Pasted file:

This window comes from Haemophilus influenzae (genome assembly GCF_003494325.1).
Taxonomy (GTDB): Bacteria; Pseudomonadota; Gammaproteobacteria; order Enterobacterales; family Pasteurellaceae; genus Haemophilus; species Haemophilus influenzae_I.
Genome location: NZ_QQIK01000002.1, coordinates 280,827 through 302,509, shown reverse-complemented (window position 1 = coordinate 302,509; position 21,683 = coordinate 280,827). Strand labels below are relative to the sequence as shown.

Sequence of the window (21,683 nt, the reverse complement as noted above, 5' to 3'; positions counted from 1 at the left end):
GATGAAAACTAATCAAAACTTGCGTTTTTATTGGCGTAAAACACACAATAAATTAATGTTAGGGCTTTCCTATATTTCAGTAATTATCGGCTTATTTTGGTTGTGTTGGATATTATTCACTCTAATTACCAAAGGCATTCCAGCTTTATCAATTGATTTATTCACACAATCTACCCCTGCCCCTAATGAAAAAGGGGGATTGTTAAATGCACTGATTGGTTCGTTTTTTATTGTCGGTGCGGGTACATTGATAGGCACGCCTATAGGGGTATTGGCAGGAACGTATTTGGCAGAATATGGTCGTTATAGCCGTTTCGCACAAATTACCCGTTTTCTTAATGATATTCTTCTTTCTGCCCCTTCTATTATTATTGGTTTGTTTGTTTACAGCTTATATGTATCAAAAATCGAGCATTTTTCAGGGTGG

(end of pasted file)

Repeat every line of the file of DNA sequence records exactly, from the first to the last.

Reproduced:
This window comes from Haemophilus influenzae (genome assembly GCF_003494325.1).
Taxonomy (GTDB): Bacteria; Pseudomonadota; Gammaproteobacteria; order Enterobacterales; family Pasteurellaceae; genus Haemophilus; species Haemophilus influenzae_I.
Genome location: NZ_QQIK01000002.1, coordinates 280,827 through 302,509, shown reverse-complemented (window position 1 = coordinate 302,509; position 21,683 = coordinate 280,827). Strand labels below are relative to the sequence as shown.

Sequence of the window (21,683 nt, the reverse complement as noted above, 5' to 3'; positions counted from 1 at the left end):
GATGAAAACTAATCAAAACTTGCGTTTTTATTGGCGTAAAACACACAATAAATTAATGTTAGGGCTTTCCTATATTTCAGTAATTATCGGCTTATTTTGGTTGTGTTGGATATTATTCACTCTAATTACCAAAGGCATTCCAGCTTTATCAATTGATTTATTCACACAATCTACCCCTGCCCCTAATGAAAAAGGGGGATTGTTAAATGCACTGATTGGTTCGTTTTTTATTGTCGGTGCGGGTACATTGATAGGCACGCCTATAGGGGTATTGGCAGGAACGTATTTGGCAGAATATGGTCGTTATAGCCGTTTCGCACAAATTACCCGTTTTCTTAATGATATTCTTCTTTCTGCCCCTTCTATTATTATTGGTTTGTTTGTTTACAGCTTATATGTATCAAAAATCGAGCATTTTTCAGGGTGG